So you’ve made it through the winter with your vehicle unscathed. That means it’s time to relax until November, right?
Wrong. Summer, unfortunately, comes with its own hazards for automobiles. The heat and, depending on where you live, humidity can wreak havoc on your battery, fluids and other components.
Follow these tips to ensure your car stays in summer shape through to fall.
1. Replace old coolant
It says it right there in the name. The main challenge you’ll face in summer temperatures is keeping your engine from overheating. That is the sole function of coolant.
Coolant is inexpensive, found everywhere and easy to replace at home. It is vital to your engine’s health. Here’s a nice, easy instructional video to help you change out your coolant.
2. Check those tires!
Yes, checking your tires pops up again and again in the Strutmasters blog, but we still can’t emphasize enough how important it is to take care of them.
When your car is operating normally, the tires are the only part of the car that actually touches the road. This should clue you in to how important they are.
Dramatic temperature changes, like the ones that happen between summer days and summer nights, can significantly alter your tire pressure. Driving on tires that are improperly inflated will cause them to wear unevenly and not perform as they are supposed to. Not only is this bad for your vehicle in the long term, it can also reduce your ability safely stop or maneuver your care immediately.
3. Pay attention to your battery
Your battery is one of the most likely components to feel the effects of the summer sun. High temperatures can speed up the corrosion of your battery, cause water to evaporate out of its fluid and can actually drain the battery of its charge.
To combat this, carefully look over your battery every so often. Inspect for any spots where it might have a crack, a leak or be bulged out or misshapen. If you notice any of these issues, replace the battery ASAP.
Use a toothbrush or kitchen scouring pad to clean the battery terminals and the areas immediately around them. The oxidation should come off fairly easily, but be sure to brush away from your body and double-check to make sure the car is completely off before you do it.
4. Give your belts, hoses and wires a regular once-over
Any time you pop the hood on your car is a good time to look over your belts, hoses and wires to see if anything is frayed or broken. Excessive heat can lead to a more rapid breakdown of these components. This quick visual check shouldn’t take you more than a minute or two and can save you a lot of grief in the future.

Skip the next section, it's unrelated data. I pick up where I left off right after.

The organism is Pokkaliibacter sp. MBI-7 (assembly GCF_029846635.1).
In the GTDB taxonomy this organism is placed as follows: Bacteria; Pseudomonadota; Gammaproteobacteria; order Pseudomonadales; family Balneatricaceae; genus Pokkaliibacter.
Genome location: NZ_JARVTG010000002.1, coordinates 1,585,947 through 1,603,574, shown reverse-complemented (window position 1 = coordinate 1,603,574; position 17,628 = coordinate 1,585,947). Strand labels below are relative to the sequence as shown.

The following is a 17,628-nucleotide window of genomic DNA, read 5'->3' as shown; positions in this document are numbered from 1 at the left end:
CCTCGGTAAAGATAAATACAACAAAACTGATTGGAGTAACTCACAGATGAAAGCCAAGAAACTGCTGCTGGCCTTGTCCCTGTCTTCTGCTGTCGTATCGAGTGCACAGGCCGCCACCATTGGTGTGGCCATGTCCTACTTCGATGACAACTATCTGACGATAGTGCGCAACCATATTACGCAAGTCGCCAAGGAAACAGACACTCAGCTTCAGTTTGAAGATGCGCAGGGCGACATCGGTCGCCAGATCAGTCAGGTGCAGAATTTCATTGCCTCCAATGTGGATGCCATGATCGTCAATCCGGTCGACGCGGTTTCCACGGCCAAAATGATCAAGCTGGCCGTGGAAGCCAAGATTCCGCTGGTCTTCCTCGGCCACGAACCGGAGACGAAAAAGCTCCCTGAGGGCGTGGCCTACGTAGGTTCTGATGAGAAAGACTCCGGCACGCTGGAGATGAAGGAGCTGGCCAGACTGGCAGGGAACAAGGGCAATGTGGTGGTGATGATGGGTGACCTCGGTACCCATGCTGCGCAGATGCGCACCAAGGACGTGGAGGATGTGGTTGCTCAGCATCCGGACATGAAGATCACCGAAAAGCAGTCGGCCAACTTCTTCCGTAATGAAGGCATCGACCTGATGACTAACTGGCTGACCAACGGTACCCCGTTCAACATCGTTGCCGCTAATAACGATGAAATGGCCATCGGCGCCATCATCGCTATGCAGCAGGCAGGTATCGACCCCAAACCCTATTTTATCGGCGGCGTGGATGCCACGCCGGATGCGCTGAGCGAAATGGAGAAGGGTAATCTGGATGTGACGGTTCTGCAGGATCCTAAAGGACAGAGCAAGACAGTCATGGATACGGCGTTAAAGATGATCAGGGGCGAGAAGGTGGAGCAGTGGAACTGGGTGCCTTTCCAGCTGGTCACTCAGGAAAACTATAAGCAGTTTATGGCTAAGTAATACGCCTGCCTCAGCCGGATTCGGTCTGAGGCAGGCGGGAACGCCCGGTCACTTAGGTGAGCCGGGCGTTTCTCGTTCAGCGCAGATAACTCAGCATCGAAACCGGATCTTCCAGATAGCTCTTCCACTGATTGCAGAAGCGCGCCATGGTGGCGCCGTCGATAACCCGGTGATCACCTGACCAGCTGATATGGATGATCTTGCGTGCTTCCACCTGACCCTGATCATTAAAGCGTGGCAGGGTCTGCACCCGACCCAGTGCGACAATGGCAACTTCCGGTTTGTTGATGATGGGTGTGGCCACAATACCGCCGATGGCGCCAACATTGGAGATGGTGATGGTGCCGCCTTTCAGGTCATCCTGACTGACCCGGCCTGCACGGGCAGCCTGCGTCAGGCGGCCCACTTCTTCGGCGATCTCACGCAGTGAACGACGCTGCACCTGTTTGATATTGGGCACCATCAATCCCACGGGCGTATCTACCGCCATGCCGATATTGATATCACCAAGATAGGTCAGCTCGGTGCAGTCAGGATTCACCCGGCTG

Next time you get your oil changed, ask your mechanic to spend some time looking everything over in more detail. This is a great chance to spot a small problem before it becomes a big one.
5. Keep an eye on your oil
Too much heat, which is exactly what you get in summer, can cause your car to go through oil more quickly than normal. Low oil in the summer can be devastating on an engine.
Keep an eye on your oil pressure as well as the temperature to make sure it doesn’t get too low or too hot. Take a minute whenever you fill up to check the dipstick to check the level and quality of the oil. If it starts to appear too dark, ignore the regular interval and go get your oil changed right away.
6. Keep your engine free of junk
Needless to say, a lot of stuff falls out of the trees during spring and early summer. No matter how well they designed your car, some of that junk will find its way into your engine block.
Any foreign object, especially flammable ones, are a risk to your car’s performance and longevity. Take a minute whenever you fill up to pick out any leaves or other debris that might have found its way under your hood.
Summer is a great time to drive a car. With extra hours of daylight and a country filled with wonderful vacation destinations, it’s worth waiting all year for. Keeping your car healthy throughout the year will mean you’ve got one less thing standing between you and your perfect road trip or vacation.
For more car care tips, check the Strutmasters blog.